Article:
Egypt is a Muslim country. The culture and dress code are not as strict in Egypt as they are in some other Muslim countries, but it is still best to be modest, especially for ladies. There are many who will say they have been to Luxor and have worn exactly what they want, where they want, and nobody cared. The truth is that many people probably cared a great deal but were too polite to say anything. It is far better to be sensitive to local culture and to dress in a way that will avoid offence. It should also be remembered that most of the places you are visiting were, and possibly still are, sacred sites and it is preferable to show a degree of respect.
The other reason for dressing on the more conservative side, is the sun. Be under no illusion, Egypt is hot, especially further south, like Luxor or Aswan. It is crucial that you wear a hat, and we would suggest something with a wide brim, that offers some protection to, not only your face, but also the back of your neck.
Guys, normal pants, jeans or chinos, nothing too tight, and shirts, t-shirts or golf shirts are fine. Make sure they are lightweight and natural fibres – cotton is best. Polyester or any similar artificial fabric will become uncomfortable very quickly. Shorts seem to be accepted in the hot season, more so on the West Bank. Remember, Luxor is a working ancient city, not a beach resort.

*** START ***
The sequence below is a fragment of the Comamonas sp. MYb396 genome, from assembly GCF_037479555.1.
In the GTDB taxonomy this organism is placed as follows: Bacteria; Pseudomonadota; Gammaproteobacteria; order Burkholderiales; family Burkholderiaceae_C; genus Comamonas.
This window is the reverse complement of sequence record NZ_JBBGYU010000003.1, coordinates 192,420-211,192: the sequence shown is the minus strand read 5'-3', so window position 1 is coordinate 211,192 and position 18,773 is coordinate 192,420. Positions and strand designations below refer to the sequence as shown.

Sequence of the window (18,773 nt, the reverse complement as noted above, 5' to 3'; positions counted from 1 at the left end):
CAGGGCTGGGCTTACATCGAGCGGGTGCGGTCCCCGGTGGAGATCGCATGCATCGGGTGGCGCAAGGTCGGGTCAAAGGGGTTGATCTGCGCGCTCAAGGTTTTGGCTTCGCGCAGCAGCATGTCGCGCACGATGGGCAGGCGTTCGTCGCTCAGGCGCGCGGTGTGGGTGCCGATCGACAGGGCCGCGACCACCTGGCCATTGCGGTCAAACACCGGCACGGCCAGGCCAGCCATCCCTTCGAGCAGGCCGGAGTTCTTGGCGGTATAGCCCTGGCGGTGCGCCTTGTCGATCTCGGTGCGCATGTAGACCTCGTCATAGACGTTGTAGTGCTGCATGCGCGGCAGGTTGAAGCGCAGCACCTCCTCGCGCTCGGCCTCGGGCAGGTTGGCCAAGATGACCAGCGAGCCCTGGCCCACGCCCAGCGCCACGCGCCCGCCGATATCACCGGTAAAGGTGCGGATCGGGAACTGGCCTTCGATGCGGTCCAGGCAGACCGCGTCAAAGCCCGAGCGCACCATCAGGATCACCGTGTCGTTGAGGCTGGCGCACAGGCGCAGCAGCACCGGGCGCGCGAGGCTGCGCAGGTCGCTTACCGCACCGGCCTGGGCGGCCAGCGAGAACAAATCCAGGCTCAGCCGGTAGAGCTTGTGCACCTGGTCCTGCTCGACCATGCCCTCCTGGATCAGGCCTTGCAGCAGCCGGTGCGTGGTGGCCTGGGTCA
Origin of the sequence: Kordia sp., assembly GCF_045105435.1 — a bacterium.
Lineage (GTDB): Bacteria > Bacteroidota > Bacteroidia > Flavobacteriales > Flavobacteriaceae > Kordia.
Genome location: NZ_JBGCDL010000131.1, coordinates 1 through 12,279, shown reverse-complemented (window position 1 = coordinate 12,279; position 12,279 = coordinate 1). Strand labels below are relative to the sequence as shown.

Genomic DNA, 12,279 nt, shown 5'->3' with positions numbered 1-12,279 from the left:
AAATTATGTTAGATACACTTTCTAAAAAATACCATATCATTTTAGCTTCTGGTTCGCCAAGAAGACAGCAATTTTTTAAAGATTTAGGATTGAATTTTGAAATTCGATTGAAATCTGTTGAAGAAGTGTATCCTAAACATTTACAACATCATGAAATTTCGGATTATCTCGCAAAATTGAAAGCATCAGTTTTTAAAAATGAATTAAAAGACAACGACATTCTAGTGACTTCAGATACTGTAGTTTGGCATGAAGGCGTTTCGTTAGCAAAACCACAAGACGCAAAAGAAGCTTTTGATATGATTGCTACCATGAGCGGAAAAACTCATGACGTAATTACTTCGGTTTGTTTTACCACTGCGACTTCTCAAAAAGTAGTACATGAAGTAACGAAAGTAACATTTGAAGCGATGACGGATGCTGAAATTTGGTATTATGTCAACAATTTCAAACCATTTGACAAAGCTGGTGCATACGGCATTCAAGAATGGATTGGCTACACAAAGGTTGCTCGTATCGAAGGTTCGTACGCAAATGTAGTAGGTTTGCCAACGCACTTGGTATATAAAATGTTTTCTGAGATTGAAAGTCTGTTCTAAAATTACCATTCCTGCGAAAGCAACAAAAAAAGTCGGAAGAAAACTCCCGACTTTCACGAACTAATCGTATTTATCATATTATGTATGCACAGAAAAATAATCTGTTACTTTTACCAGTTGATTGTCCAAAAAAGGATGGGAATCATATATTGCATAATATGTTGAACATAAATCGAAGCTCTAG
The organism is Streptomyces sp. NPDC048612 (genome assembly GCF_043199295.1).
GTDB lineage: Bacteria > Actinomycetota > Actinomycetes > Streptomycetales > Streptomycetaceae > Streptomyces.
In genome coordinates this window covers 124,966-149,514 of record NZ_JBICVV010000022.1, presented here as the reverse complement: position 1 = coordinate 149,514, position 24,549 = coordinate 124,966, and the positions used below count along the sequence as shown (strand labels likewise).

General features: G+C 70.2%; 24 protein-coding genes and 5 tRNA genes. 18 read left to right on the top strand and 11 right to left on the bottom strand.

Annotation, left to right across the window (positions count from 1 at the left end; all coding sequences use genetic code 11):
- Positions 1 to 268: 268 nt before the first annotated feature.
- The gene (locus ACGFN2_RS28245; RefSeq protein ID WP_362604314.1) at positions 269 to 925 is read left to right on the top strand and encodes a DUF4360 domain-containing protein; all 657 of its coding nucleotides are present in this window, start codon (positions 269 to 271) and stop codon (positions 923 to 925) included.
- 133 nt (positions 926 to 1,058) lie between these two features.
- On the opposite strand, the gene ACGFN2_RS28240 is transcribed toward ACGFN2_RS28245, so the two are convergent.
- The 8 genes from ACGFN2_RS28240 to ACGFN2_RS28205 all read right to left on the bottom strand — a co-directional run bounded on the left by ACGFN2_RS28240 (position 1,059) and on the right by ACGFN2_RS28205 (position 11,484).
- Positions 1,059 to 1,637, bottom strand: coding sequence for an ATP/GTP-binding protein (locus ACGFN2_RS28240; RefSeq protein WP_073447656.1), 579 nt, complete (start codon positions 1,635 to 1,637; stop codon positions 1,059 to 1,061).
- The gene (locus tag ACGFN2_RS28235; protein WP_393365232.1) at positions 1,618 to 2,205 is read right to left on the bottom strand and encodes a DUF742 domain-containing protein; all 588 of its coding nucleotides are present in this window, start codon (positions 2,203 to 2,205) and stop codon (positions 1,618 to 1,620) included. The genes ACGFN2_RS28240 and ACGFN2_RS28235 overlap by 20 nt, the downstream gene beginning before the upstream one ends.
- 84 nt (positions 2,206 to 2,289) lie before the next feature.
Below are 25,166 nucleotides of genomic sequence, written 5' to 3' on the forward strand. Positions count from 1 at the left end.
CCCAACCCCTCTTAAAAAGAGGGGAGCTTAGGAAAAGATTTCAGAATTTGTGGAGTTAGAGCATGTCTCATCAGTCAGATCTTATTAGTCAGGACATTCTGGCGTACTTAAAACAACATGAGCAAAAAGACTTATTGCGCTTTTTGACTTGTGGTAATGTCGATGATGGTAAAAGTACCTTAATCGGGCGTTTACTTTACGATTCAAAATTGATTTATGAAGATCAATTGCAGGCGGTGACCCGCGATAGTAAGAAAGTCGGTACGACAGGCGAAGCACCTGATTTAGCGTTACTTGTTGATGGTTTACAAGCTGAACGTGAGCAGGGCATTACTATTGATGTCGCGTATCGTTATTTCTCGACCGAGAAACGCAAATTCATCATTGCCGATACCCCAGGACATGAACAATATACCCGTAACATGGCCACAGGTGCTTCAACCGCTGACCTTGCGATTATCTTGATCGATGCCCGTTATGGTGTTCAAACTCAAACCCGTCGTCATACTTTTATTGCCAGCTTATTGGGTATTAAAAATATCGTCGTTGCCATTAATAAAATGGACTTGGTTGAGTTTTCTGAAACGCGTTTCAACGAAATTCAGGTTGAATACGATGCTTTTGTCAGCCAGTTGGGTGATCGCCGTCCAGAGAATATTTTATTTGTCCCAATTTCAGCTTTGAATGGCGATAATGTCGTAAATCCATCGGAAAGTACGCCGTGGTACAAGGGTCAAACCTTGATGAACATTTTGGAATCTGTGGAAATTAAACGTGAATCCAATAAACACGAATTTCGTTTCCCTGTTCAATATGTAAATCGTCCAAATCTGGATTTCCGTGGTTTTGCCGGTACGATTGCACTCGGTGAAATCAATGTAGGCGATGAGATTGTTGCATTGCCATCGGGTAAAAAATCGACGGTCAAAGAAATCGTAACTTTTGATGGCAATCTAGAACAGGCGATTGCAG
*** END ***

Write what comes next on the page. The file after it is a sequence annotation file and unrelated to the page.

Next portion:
Girls, sorry, but for you it is a little more. Apart from the need to respect local custom and religion there are two other benefits from modest clothing. First, it will protect you from the sun. The sun is fierce most of the time and will soon damage exposed, unprotected skin. Second, the more modest you are the less attention you will attract. A basic wardrobe would be loose cotton or linen trousers and/or a longish skirt and cotton tops with sleeves that are at least half-length. No-one expects you to cover your face. Nor do you have to cover your head. However, in the street you should not expose too much skin, and preferably also cover knees and elbows. Clothing, especially blouses and skirts, should not be transparent or tight-fitting. Above the waist, baggy is best.
Shoes: we would suggest anything that you are comfortable walking in, the pavements in Luxor are not the best, and the terrain on the West Bank can be quite uneven. Many of the tombs have wooden floors laid to make it easier, but sometimes there are gaps between the planking, so heels are a no-no. Also, due to the sand and dust, any kind of open shoe is going to quickly become uncomfortable. Sneakers, walking shoes or desert boots are all good. It is not a good idea to rush out and buy something new, as shoes usually take some time to wear in.
This may all sound a little over the top, but we want you to enjoy your time in Egypt, and to protect you from the sun.
This is not a fashion show, and comfort should be your priority.